Amman: Where history meets modernity

Amman: Where history meets modernity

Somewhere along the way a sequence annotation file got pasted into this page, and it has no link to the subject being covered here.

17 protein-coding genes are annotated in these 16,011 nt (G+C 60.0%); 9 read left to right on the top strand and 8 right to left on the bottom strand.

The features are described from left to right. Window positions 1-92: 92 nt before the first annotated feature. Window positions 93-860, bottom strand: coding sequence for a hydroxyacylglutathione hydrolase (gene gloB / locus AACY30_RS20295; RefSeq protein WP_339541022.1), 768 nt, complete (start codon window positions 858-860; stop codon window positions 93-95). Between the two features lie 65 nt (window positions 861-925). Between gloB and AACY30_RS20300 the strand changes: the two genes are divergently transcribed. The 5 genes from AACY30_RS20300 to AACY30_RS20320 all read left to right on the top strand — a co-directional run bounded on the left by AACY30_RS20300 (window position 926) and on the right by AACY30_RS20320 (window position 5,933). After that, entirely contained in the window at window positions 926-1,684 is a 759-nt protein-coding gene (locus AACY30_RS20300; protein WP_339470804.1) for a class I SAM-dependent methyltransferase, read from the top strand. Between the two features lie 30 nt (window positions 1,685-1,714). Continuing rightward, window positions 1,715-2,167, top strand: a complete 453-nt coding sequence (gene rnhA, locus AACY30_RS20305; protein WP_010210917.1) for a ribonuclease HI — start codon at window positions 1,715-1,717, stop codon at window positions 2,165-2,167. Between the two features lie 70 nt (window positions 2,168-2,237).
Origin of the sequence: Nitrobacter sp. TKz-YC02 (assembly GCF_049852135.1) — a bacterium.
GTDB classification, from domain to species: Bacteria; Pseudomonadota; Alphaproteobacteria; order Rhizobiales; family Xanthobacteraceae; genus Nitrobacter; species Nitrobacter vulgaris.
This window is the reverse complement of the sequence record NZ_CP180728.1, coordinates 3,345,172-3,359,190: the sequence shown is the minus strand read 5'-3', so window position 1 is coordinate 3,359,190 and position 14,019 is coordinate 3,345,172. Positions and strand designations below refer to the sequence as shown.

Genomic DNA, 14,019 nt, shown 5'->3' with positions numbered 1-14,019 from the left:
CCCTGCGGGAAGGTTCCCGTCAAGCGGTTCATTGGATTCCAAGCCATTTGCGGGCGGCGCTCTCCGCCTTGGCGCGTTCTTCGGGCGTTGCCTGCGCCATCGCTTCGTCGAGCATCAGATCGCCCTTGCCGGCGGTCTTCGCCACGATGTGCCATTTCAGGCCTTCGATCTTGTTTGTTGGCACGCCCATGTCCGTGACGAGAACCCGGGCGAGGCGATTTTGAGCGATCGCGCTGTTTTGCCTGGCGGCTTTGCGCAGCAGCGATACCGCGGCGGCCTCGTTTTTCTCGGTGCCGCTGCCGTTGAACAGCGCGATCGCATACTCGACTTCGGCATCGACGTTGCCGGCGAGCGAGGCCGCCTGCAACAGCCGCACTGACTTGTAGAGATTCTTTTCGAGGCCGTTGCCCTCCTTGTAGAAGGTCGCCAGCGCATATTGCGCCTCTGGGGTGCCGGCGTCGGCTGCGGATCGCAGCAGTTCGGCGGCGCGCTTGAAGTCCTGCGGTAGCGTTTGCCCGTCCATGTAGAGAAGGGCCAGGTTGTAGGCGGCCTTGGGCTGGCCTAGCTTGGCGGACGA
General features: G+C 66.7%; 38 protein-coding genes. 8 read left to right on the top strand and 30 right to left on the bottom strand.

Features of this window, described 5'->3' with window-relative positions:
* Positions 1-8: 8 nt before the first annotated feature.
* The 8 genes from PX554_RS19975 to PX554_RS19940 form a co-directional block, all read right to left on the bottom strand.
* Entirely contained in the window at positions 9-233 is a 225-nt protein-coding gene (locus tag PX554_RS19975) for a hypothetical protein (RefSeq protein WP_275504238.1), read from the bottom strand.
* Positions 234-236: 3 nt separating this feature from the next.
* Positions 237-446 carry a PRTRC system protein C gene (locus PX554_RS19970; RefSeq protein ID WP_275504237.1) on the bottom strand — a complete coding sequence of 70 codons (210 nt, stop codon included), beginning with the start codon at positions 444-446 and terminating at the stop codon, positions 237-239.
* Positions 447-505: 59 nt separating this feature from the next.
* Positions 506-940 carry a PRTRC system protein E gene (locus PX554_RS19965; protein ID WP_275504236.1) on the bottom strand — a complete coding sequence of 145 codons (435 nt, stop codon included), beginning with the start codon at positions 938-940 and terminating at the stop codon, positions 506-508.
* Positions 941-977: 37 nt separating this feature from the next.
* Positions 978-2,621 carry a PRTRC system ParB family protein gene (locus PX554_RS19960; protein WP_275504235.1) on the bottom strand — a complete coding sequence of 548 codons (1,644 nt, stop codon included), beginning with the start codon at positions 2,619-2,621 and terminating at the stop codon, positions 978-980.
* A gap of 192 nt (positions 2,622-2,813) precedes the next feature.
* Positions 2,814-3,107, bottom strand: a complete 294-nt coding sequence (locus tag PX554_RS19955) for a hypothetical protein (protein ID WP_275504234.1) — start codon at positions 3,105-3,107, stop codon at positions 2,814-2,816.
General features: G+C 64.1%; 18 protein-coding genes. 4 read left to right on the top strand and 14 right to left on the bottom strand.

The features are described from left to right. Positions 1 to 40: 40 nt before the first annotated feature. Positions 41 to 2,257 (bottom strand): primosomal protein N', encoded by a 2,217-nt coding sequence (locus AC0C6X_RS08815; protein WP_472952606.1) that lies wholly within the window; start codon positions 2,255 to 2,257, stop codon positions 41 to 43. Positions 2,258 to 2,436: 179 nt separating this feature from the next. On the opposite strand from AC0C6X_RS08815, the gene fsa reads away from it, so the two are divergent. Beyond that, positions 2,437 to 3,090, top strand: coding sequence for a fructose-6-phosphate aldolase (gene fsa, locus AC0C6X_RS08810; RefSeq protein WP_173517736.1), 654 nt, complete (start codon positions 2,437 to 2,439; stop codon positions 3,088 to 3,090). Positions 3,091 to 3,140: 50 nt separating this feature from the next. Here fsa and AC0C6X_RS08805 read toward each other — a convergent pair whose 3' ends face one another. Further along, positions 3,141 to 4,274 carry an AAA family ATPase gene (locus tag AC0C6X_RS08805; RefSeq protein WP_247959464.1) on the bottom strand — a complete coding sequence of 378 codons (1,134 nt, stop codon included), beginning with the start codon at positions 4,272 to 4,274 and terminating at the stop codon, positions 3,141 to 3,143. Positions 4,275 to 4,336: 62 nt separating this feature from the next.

Submitted by alvin on Tue, 2017-02-21 14:01 View of roman theatre from CitadelOn my way to Tel Aviv in Israel, I decided to take a short break at Amman, the capital of Jordan, and see the surrounding places including Petra and the Dead sea. When I landed at Queen Alia International Airport, I did not know that Amman itself is one of the most visited Arab cities. Located on the East Bank Plateau, Amman is built on seven hills and because of its modernity, it attracts a large number of visitors from far and wide.  It is also safe city.With a population of more than four million, Amman is a historic city and was known as Rabbath Amman in the 13th Century. In 720 BC, a Neolithic village known as Aingazal flourished at the site of present day Amman. When this Neolithic city was discovered in 1974, historians were able to get a wealth of information about the life in ancient times.  Statues of human figures made of plaster of Paris were found at the site.  Byzantine ChurchKing Abdullah MosqueUmayad Palace complexThe city centre of Amman has a historic site called Citadel. Located on a hill-top, Citadel has been inhabited by different generations of people since 7000 years. It is considered the world’s oldest continuously inhabited place, since people were living here from Bronze Age through Iron Age, Persian, Hellenistic, Roman, Byzantine and Arab Muslim periods. The Citadel has a number of buildings from Roman, Byzantine and Umayyad periods and is located inside a fortress. The most significant monument in citadel is the Roman temple of Hercules. According to an inscription, this temple was built during 160 to 166 AD.  What remains now are only two giant pillars. A hand carved out of stone near the site is said to be the hand of Hercules. The next important building is the Umayyad Palace, a palace complex built in 720 AD. Though ruined by an earthquake in 749 AD, the complex is now restored and the palace dome is very beautiful indeed. The palace has an audience hall shaped like a cross and to the north of this hall is a wide street. On either side of the street are residential buildings, including the former governor’s residence. On the eastern side of the palace is located the Umayyad Cistern, a huge stepwell which supplied water to the palace complex. Now the well is dry. There is also a museum in the complex which has exhibits of items excavated at the site.Very close to the citadel is the Roman theatre. Built in second century AD during the Roman period when Amman was known as Philadelphia, this circular, open-air theatre could seat 6000 persons. It is built on a hill face using the hill contours to create a gallery-like seating. The theatre is even now used for performances. A notable feature is that the voice of the performer can be heard by spectators sitting at any place in the theatre.Next to the theatre is a busy market called Al-Balad, which has many cafés, shops selling clothes, artefacts, souvenirs etc. The market reminded me of Chandni Chowk. Rainbow Street is also popular with the tourists. Later, we visited King Abdullah Mosque, a magnificent and peaceful place. But it is not comparable to the Blue Mosque of Istanbul in its architecture.Author infront of Hercules templeAl Balad MarketCar museumEarliest statue of man in the museum I was told that the Royal Automobile Museum is a must see in Jordan and hence I visited the museum. It has an excellent collection of various vehicles owned by late King Hussain. I was reminded of the Automobile Museum I had seen in Coventry in the UK. The children’s’ museum, which is worth a visit, is adjoining the Auto Museum.I was tempted to taste the local cuisine for which Amman is famous. I tried ‘falafel’, which is like our 'dal vada' or ‘ambode’, and found it to be yummy. I also had ‘hummus’ and ‘moutabel’. What appealed to me the most was ‘manakish’, a cross between pizza and ‘paratha’. Non-vegetarians have a wide variety of choices, the most famous being ‘shawarma’. Amman is a place which lingers in one’s memory for a very long time.Author: Dr. D V Guruprasad (Former DGP) is presently the Chief Executive of the Gokula Education Foundation (Medical) which works in the field of education and health care.